Y tu mamá también (And Your Mother Too)(2001)
"La vida tiene sus maneras de enseñarnos. La vida tiene sus maneras de confundirnos. La vida tiene sus maneras de cambiarnos. La vida tiene sus maneras de asombrarnos. La vida tiene sus maneras de herirnos. La vida tiene sus maneras de curarnos. La vida ti"In Mexico, two teenage boys and an attractive older woman embark on a road trip and learn a thing or two about life, friendship, sex, and each other.
Last Tango in Mexico
In many ways Alfonso Cuaron's "Y Tu Mama Tambien" reminds me of the
desolation theme of Bernardo Bertolucci's "Ultimo tango a Parigi" (1972) and
the deceptive perspective of Michelangelo Antonioni's "L'Avventura." (1960).
Raging post-adolescent hormonal drives seem to propel Julio and Tenoch
forward, with little else of substance to account for. Likewise, Luisa's
motivation seems more despair- than romance-driven. Thus, the trio's trek
in search of the idyllic Boca del Cielo is reminiscent of the forlorn
lovers' quest for emotional fulfillment in the Bertolucci
Comparison with the Antonioni opus stems from Cuaron's script seemingly
being about a carefree, liberated trio on a journey for fun, when in fact,
it's really about escape from their own worst "enemies"--themselves.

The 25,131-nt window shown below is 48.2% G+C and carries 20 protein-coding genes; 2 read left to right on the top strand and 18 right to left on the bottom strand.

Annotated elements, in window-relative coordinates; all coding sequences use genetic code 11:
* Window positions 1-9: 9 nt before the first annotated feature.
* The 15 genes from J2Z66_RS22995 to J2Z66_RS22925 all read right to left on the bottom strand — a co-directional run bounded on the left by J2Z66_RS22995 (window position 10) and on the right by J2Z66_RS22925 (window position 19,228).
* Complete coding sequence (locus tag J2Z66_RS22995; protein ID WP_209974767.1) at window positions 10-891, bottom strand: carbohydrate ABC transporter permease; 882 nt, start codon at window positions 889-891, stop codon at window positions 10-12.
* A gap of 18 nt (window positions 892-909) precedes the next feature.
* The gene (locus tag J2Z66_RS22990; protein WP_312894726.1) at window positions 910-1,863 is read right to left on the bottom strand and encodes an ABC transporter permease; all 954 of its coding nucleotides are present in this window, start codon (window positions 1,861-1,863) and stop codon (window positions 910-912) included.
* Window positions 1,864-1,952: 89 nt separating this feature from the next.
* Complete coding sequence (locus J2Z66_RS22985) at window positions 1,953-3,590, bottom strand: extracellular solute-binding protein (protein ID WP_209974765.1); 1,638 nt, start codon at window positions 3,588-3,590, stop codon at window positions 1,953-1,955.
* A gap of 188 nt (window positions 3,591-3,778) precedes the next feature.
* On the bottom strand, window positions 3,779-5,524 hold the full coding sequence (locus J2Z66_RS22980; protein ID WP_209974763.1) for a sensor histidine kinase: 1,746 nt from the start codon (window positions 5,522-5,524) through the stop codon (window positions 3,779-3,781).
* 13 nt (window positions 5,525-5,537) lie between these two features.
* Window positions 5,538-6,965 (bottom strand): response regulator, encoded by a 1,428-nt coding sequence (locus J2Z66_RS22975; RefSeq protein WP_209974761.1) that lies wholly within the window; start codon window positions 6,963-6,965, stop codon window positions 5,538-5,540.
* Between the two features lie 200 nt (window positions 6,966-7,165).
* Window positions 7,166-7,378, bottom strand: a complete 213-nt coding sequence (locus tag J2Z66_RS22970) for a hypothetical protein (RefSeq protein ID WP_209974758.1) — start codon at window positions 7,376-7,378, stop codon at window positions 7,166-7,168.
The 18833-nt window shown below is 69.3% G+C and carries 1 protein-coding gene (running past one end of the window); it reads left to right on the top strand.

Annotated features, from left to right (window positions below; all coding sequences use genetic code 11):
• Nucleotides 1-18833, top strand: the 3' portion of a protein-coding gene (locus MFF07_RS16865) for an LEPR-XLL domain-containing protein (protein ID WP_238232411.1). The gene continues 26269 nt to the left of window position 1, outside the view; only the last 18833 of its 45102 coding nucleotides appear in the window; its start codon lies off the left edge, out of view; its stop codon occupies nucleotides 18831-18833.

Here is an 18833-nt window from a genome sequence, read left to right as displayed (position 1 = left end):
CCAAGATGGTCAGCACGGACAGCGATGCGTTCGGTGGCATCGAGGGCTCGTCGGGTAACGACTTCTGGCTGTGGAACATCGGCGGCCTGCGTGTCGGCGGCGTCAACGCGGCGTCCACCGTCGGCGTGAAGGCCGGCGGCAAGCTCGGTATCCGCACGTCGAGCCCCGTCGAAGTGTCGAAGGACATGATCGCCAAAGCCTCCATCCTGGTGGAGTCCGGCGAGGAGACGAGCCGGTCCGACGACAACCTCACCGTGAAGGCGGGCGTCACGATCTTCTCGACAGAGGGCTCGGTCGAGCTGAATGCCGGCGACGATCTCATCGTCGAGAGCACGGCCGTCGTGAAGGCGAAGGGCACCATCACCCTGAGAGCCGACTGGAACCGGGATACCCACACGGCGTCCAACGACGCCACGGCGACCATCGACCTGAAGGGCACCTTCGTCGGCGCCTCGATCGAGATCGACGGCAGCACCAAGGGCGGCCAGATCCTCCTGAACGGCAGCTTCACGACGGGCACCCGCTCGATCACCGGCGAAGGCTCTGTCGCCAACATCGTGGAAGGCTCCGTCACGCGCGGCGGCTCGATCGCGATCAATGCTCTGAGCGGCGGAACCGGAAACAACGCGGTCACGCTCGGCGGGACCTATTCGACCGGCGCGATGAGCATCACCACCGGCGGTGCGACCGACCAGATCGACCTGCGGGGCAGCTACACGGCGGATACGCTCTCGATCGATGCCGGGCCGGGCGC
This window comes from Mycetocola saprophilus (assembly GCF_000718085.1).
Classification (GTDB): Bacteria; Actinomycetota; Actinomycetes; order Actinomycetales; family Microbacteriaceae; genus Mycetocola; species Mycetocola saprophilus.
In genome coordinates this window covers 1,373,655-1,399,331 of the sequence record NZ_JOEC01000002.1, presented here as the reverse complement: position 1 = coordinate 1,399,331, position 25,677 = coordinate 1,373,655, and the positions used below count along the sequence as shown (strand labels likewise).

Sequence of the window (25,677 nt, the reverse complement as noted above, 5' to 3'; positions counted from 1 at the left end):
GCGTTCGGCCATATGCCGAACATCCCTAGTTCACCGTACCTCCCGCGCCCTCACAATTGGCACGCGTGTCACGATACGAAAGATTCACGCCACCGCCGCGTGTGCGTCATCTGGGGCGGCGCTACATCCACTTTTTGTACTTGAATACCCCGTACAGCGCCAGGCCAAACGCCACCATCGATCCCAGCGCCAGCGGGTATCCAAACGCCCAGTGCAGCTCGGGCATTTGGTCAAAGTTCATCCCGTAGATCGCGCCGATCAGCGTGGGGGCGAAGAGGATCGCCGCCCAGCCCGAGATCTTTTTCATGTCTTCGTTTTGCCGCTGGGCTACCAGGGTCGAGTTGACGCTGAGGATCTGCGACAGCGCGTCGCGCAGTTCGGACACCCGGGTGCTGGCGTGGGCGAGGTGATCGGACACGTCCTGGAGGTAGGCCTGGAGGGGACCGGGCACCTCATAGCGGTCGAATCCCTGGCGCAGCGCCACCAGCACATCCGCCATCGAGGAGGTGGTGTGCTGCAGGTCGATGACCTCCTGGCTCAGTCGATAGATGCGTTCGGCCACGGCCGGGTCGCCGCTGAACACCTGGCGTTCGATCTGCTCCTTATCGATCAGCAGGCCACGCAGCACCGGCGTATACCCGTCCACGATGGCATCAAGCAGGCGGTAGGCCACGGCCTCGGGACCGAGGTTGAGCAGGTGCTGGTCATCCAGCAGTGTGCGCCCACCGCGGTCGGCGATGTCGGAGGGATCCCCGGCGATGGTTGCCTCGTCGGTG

After a particularly talky beginning (complete with abundant narrations) the
film settles in on its main theme, and the dialogue becomes more pointed.
While the camera work is generally appropriate, Cuaron tends to rely on
long- to medium-shots, with nary a close-up.
The result of this is a somewhat distant enactment, in which the viewer is
held a bit at arm's length from the action. One seldom gets close enough to
become intimately acquainted with these people. In the end, one is touched
by important revelations which are crucial to understanding that which has
transpired. Yet, the viewer's emotional involvement is perhaps less than
what it might have been, given closer perspectives.
This film obviously impressed many people, and I must agree the work by the
principles is uniformly solid. This is a "last tango" which has made its
mark as a distinctive film work.